The Government made arrangements for the better defence of the Upper Waikato border, reinforced the Armed Constabulary, and sent Mr. James Mackay as Commissioner to investigate the murder and strengthen the chain of border posts between Cambridge and the Puniu River. Mr. Mackay had blockhouses erected at Roto-o-rangi and Paekuku, and a redoubt built at the Kihikihi ford on the Puniu; this redoubt was garrisoned by friendly natives of the Ngati-Naho Tribe. The Waikato Cavalry was also called out for service. This corps was a useful and competent body of volunteer frontier horse, consisting of two troops, one at Te Awamutu and the other at Cambridge. Major William Jackson, the veteran Forest Ranger, who had settled at page 472
Drawn from a photo, 1870] The Orakau Blockhouse

Drawn from a photo, 1870]
The Orakau Blockhouse

This blockhouse, erected in 1869 on the battlefield of Orakau (see Vol. 1, pages 365–407), was a type of numerous fortified posts established along the frontier. On the ground floor the building, constructed mostly of kahikatea, was about 16 feet by 20 feet, with a height of about 9 feet. The upper storey, 12 feet high, overlapped the lower one by about 3 feet all round. The walls were bullet-proof; the space between the outer wall and the lining was filled with gravel. The top storey was loopholed all round; the rifle-apertures, 6 inches by 2 inches, breast-high. There were no rifle-slits in the lower storey, but the palisading was loopholed at intervals of 5 feet. The palisade was 10 to 12 feet high; there was a space of about 6 feet between it and the building. In the front the palisading was double, with a traverse of timber covering the entrance. The front fence was nearly all tall manuka stakes, but the main palisading consisted of posts 10 or 12 inches in thickness; manuka timber was used to fill the interstices. At the rear of the blockhouse the bank was scarped perpendicularly about 7 feet as an additional protection.

page 473 Hairini, commanded the Te Awamutu troop; his lieutenants at this period were Mr. Andrew Kay and Mr. William A. Cowan, the two farthest-out settlers at Orakau. The Cambridge troop was commanded by Captain J. Runciman. These troops of border farmers, well-mounted, and armed with carbine, revolver, and sword, were a highly valuable bulwark for the frontier. Divided into small detachments they patrolled the disturbed country by day and night, watched the fords and tracks, and kept a vigilant eye on all Maori movements. Undoubtedly some of the wilder spirits among the Hauhaus did contemplate a raid on the frontier settlements, but the presence of these resolute settler-soldiers moving about the country and the numerous Armed Constabulary posts deterred them from any forays they might have plotted. The Kingite chiefs disavowed Purukutu's deed, which came to be regarded as an act of protest against unjust treatment. The Maoris concerned only regretted having killed a “tutua,” a nobody; the object of their wrath was really Mr. Walker. The excitement on the frontier was heightened by an attempt to kill James Mackay when he pluckily went up to Tokangamutu to beard the Kingites in their headquarters and demand the surrender of Purukutu. A man called Ruru entered his tent in the night and attacked him with a native wooden weapon, and would have killed him but for Mackay's superior strength and the assistance of some Maoris who heard his cries. Rewi Maniapoto protected Mackay and set a guard round his tent. Mackay returned safely to Waikato, but without the wanted man. It was many months before the feelings of apprehension in the frontier settlements died away, when it became clear that no invasion of the pakeha land was intended.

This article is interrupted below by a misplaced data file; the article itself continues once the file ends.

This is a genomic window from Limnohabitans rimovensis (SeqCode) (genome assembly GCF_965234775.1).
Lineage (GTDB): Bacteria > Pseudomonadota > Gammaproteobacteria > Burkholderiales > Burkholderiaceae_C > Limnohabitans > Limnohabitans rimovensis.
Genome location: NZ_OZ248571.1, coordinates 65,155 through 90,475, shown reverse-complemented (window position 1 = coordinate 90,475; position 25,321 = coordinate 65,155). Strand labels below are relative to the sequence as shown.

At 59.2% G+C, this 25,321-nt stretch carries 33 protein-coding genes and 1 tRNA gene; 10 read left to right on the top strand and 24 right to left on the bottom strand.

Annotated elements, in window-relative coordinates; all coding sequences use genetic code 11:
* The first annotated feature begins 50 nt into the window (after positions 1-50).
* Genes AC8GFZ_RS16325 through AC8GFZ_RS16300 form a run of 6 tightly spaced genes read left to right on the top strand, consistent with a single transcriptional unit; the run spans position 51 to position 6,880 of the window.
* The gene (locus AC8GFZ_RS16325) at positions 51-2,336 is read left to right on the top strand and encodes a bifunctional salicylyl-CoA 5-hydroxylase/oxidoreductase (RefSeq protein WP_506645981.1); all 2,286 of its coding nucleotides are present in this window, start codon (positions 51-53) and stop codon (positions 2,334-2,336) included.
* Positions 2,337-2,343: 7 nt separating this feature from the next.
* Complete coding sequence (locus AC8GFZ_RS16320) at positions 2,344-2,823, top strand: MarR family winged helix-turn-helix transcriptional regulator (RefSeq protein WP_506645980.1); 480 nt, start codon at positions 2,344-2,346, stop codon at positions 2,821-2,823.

Several years later another aukati-line tragedy excited the Kingites, but did not affect the settlements. This was the killing of Moffatt, a white man who had lived with the Maoris on the Upper Wanganui and who had manufactured a coarse gunpowder for them during the wars. After repeated warnings, he returned to the King Country to prospect for gold, it was said. He was waylaid by a party of Taumarunui natives at Matapuna—close to the present town of Taumarunui—and was shot. This deed was carried out at the behest of Wahanui, in pursuance of the policy to preserve the aukati inviolate.

* Mr. Andrew Kay, of Orakau, relates that shortly before Purukutu carried out his raid on Grice and Walker's estate, at Pukekura—Roto-o-rangi, he sent a party of Maoris to Ramsay's farm near Paekuku, opposite Orakau. There an old Maori, who had been taken as a slave in the intertribal wars, was working for Ramsay, pit-sawing timber in the bush which then existed between Rangiaowhia and Puahue. This relic of the old cannibal days they took away with them; it was found afterwards that they wanted him for the work of decapitating a pakeha whom they had decided to kill, and to preserve the head by smoke-drying it. The old man did not want to go, but he was compelled to carry out Purukutu's wishes, and when the labourer Timothy Sullivan was killed on the disputed ground his head was removed and carried about the King Country as a Hauhau trophy.

Shortly before Purukutu committed this deed a Maori named Te Wao, who was ditching for Andrew Kay, came to his employer in great alarm and said he was going away because he had heard that a certain man, whom he would not name, had swallowed a ngarara, a lizard. The natives usually hold lizards in great dread, and this act of eating a ngarara was a prelude to some deed of desperation. The murder on the frontier followed. The Maoris had first killed one or two cattle and driven others off the disputed land—for which Purukutu had never received his rightful share of payment—and as this protest had no effect they decided to kill a man.

About the same time the old tohunga Hopa te Rangianini, of Ngati-Matakore, came in across the frontier from Tokanui, and told Mr. Kay that there was going to be great trouble and he did not desire to be concerned in it, so he stayed at Kay's until peace prevailed once more on the border.